Linfield Community Garden blossoms

Lily Ratliff '12Students are growing vegetables, and a passion for sustainability, on campus.

Linfield College lies nestled in the Willamette Valley, home to some of the world’s richest soils — soils that nurture local, small-scale farms, a robust wine industry and Linfield’s own Community Garden.

The garden began simply, as an idea cultivated by Linfield students, and has now blossomed into a 78’ x 48’ plot complete with compost tumbler and garden shed. Many hands have contributed to the establishment of this bountiful endeavor, with Lily Ratliff ’12 leading the charge.

In fall of 2009, Ratliff founded the Garden Club with encouragement from biology Professor Chad Tillberg. The group grew quickly, with students excited about the possibility of developing an on-campus garden. The Sustainability Grant Fund, an initiative passed by students earlier in 2009, allowed the club to apply for start-up funds to get the project off the ground (or on the ground, you might say).

With a $2,128 grant, students got to work planning, ordering materials and coordinating with facilities staff. They cut sod, built raised beds, coordinated the construction of a cedar fence and planted seeds.

A core group of dedicated students tended the garden over the summer and learned a lot in the process. Volunteers water and weed regularly and come together for work parties and potlucks.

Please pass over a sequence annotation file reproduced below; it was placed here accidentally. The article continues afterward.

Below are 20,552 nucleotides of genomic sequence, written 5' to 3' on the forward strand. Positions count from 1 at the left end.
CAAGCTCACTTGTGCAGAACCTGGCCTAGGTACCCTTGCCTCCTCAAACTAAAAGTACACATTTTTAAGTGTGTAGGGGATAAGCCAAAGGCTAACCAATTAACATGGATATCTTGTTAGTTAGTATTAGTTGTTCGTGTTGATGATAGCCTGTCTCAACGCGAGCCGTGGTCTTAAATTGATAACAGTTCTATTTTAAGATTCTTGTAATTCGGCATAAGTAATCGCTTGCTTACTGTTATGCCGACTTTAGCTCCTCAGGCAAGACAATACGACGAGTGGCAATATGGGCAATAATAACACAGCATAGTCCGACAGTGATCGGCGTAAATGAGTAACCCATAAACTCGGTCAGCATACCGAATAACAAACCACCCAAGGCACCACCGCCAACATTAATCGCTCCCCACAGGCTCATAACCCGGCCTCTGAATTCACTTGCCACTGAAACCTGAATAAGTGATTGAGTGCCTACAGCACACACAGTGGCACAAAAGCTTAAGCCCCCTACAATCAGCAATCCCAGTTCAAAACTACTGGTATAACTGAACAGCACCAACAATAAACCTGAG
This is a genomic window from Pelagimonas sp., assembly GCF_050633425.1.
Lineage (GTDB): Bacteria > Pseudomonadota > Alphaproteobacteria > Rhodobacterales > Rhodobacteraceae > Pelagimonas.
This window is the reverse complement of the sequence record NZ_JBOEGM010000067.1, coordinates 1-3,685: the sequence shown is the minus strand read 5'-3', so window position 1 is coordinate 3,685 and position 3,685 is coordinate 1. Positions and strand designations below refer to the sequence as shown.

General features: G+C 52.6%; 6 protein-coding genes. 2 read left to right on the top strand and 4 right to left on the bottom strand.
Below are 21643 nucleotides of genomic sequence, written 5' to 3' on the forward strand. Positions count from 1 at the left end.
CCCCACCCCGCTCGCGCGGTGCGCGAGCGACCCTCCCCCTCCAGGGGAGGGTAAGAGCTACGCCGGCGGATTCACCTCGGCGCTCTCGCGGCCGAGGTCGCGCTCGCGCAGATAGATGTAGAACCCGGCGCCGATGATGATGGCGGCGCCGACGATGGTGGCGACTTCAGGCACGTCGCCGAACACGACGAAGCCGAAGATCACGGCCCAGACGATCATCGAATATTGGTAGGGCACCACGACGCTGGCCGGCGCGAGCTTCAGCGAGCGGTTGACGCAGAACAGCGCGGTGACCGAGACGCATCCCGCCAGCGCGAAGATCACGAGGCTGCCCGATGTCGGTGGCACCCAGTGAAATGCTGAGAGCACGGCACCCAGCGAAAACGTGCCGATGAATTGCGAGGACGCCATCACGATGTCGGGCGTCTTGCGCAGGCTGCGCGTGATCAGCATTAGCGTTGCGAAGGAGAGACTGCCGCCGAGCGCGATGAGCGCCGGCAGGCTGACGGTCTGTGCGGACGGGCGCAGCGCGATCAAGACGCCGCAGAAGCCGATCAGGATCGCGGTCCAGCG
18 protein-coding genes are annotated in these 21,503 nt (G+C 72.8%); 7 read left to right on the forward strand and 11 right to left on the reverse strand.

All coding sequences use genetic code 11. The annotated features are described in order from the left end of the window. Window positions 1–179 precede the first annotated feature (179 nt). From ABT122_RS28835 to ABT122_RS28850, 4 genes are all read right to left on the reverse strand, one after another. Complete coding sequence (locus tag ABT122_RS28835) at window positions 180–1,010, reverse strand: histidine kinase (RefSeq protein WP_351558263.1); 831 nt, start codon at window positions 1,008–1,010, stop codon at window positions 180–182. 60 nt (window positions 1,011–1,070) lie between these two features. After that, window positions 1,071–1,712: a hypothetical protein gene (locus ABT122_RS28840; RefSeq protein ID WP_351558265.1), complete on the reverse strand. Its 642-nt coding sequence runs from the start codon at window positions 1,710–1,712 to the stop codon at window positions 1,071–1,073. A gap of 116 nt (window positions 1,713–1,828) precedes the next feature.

Produce from the garden currently goes to anyone who helps with the project, but there are plans to donate garden produce to the local food bank, the Salvation Army and even to the dining hall on campus.

The Linfield Community Garden adds a unique element to the campus, as the garden is student-led, student-managed and student-funded.

“The garden,” Ratliff says, “adds something different to Linfield — an awareness of where our food comes from.” The establishment of the garden pairs nicely with this year’s freshmen colloquium reading, In Defense of Food, by author and food activist Michael Pollan.

Although fresh organic veggies and connection to the food we eat are important, Ratliff says that the most rewarding part of the project is the strong sense of community gained by collaborating with students, faculty and staff to develop the plot. That, and the abundance of vegetation that has sprung forth over the past few months.

“I get really excited when I go to the garden and see things growing. Besides,” she adds smiling, “who doesn’t like fresh carrots out of the garden?”

Story by Duncan Reid ’10